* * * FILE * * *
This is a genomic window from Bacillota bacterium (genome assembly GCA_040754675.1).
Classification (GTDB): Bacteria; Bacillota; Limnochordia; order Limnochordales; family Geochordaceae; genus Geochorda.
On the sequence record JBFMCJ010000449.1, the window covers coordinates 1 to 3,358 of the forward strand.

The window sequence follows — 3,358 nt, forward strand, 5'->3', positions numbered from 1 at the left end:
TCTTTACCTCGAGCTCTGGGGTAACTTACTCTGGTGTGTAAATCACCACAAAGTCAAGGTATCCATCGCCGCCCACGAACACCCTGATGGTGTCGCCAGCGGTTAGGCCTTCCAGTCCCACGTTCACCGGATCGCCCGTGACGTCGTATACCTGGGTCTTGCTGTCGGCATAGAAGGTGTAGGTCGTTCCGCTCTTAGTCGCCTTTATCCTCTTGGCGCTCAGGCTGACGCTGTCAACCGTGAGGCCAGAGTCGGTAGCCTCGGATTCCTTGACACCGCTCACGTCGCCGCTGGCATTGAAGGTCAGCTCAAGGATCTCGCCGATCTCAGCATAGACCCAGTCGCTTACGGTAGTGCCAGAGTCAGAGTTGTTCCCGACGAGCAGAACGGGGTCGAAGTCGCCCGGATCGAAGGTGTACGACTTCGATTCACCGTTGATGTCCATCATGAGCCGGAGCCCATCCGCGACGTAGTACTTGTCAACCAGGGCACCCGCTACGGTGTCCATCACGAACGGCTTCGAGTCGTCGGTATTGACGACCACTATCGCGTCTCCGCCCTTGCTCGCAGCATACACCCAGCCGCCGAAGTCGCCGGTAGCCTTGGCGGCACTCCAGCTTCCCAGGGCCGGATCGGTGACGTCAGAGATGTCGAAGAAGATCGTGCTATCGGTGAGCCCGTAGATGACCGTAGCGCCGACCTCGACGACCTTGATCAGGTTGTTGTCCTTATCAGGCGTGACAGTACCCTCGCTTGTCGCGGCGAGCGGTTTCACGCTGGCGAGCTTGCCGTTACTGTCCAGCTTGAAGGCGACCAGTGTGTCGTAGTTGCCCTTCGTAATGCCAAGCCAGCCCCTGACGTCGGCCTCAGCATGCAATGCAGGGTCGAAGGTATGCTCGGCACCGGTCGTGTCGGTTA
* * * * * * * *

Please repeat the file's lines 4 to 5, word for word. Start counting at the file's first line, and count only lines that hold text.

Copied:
The window sequence follows — 3,358 nt, forward strand, 5'->3', positions numbered from 1 at the left end:
TCTTTACCTCGAGCTCTGGGGTAACTTACTCTGGTGTGTAAATCACCACAAAGTCAAGGTATCCATCGCCGCCCACGAACACCCTGATGGTGTCGCCAGCGGTTAGGCCTTCCAGTCCCACGTTCACCGGATCGCCCGTGACGTCGTATACCTGGGTCTTGCTGTCGGCATAGAAGGTGTAGGTCGTTCCGCTCTTAGTCGCCTTTATCCTCTTGGCGCTCAGGCTGACGCTGTCAACCGTGAGGCCAGAGTCGGTAGCCTCGGATTCCTTGACACCGCTCACGTCGCCGCTGGCATTGAAGGTCAGCTCAAGGATCTCGCCGATCTCAGCATAGACCCAGTCGCTTACGGTAGTGCCAGAGTCAGAGTTGTTCCCGACGAGCAGAACGGGGTCGAAGTCGCCCGGATCGAAGGTGTACGACTTCGATTCACCGTTGATGTCCATCATGAGCCGGAGCCCATCCGCGACGTAGTACTTGTCAACCAGGGCACCCGCTACGGTGTCCATCACGAACGGCTTCGAGTCGTCGGTATTGACGACCACTATCGCGTCTCCGCCCTTGCTCGCAGCATACACCCAGCCGCCGAAGTCGCCGGTAGCCTTGGCGGCACTCCAGCTTCCCAGGGCCGGATCGGTGACGTCAGAGATGTCGAAGAAGATCGTGCTATCGGTGAGCCCGTAGATGACCGTAGCGCCGACCTCGACGACCTTGATCAGGTTGTTGTCCTTATCAGGCGTGACAGTACCCTCGCTTGTCGCGGCGAGCGGTTTCACGCTGGCGAGCTTGCCGTTACTGTCCAGCTTGAAGGCGACCAGTGTGTCGTAGTTGCCCTTCGTAATGCCAAGCCAGCCCCTGACGTCGGCCTCAGCATGCAATGCAGGGTCGAAGGTATGCTCGGCACCGGTCGTGTCGGTTA